To put it simply, India's quest for nuclear weapons engenders from a very different kind of logic: to rid the world of nuclear weapons. And it is because of this logic of aggressive benevolence that nuclear disarmament, even in the present times, claims an extraordinary place in the hearts and minds of the Indian foreign policy and security community. Clearly, if there is a proverbial ostrich in international politics with its head buried in the sand when it comes to the issue of nuclear disarmament, it is India. Rather than accepting that the imperative of security and the aspiration for great power status have driven India's nuclear weapons programme, it instead attaches unnecessary virtues to it: recall the flutter in media and policy circles when the National Security Advisor defended the need for nuclear weapons on the pretext of national security at a recent conference in Vigyan Bhawan. P.R. Chari, (2012), "India: Double Speak on Nuclear Disarmament", available at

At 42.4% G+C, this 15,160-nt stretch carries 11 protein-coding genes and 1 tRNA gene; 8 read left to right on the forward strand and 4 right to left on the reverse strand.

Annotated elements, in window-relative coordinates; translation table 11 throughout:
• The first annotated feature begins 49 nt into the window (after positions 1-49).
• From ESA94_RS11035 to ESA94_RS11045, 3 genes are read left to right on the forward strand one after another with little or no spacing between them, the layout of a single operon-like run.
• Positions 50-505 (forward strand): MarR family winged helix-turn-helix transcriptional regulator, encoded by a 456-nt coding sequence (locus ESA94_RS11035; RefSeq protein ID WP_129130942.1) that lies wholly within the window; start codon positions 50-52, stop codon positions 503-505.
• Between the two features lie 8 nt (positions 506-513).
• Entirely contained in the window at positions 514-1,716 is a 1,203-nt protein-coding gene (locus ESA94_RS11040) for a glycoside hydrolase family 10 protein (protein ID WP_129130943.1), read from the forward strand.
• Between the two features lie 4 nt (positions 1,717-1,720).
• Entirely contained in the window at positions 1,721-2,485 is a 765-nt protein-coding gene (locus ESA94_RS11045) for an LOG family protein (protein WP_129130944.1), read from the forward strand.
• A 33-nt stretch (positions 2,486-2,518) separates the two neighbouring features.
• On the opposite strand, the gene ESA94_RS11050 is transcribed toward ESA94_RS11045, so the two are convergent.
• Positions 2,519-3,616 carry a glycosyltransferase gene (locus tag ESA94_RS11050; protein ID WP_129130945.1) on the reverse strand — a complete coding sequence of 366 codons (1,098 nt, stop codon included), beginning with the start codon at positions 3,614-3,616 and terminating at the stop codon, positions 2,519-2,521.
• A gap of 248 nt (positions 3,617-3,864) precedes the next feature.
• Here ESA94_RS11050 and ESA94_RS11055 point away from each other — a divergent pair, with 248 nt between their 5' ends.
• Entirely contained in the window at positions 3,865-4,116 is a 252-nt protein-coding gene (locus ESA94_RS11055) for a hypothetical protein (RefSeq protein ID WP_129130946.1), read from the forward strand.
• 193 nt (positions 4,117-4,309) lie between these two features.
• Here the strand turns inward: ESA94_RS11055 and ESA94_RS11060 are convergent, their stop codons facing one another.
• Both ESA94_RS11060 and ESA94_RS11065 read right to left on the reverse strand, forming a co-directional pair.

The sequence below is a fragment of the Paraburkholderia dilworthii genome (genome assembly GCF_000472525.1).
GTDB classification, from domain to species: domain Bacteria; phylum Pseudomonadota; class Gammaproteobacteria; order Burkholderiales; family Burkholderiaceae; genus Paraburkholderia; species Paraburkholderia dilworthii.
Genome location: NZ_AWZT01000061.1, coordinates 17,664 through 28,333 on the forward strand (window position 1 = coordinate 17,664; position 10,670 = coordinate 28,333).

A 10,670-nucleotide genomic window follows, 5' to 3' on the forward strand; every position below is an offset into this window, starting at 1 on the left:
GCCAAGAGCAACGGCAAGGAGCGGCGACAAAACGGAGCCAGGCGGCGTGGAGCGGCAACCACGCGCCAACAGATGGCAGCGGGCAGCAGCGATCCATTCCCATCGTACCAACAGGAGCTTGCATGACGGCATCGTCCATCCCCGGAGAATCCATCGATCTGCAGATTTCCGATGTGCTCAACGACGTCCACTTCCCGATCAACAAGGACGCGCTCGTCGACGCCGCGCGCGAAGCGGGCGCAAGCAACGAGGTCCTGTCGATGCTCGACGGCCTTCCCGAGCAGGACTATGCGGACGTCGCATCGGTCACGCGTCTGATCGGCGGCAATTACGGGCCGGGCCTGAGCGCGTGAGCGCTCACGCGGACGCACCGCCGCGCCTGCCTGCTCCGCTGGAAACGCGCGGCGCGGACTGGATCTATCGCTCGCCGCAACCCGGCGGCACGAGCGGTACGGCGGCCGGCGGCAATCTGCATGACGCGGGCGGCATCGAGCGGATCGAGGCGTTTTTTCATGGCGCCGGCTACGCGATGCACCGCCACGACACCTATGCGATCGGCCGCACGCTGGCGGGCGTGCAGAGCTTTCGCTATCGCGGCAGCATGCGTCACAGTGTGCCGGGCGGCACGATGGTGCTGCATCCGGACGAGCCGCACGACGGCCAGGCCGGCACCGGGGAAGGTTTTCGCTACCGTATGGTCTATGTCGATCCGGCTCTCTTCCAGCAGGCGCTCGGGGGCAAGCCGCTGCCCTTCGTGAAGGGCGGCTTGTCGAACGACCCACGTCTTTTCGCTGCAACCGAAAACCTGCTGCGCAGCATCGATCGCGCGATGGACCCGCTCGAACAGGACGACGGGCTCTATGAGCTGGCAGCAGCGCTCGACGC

• 3. S. Paul Kapur (2007), Dangerous Deterrent: Nuclear Weapons Proliferation and Conflict in South Asia, Stanford: Stanford University Press.
    • 4. See V. R. Raghavan (2010) (ed.), India and Global Nuclear Disarmament: Defining India’s Moves, New Delhi: MacMillan.
    • 5. Sumit Ganguly and S. Paul Kapur (2010), India, Pakistan and the Bomb: Debating Nuclear Stability in South Asia, London: Columbia University Press.<.> And Pakistan sees this development not only through the lens of national security, but as a virtuous challenge to India’s attempt at exercising hegemony in the South Asian region. Naeem Salik (2010), The Genesis of South Asian Nuclear Deterrence: Pakistan’s Perspective, New York: Oxford University Press.
    • 6. Sumit Ganguly (1997), The Crisis in Kashmir: Portents of War, Hopes of Peace, Cambridge: Cambridge University Press. Also see Sumantra Bose (2003), Kashmir: Roots of Conflict, Paths to Peace, Massachusetts: Harvard University Press.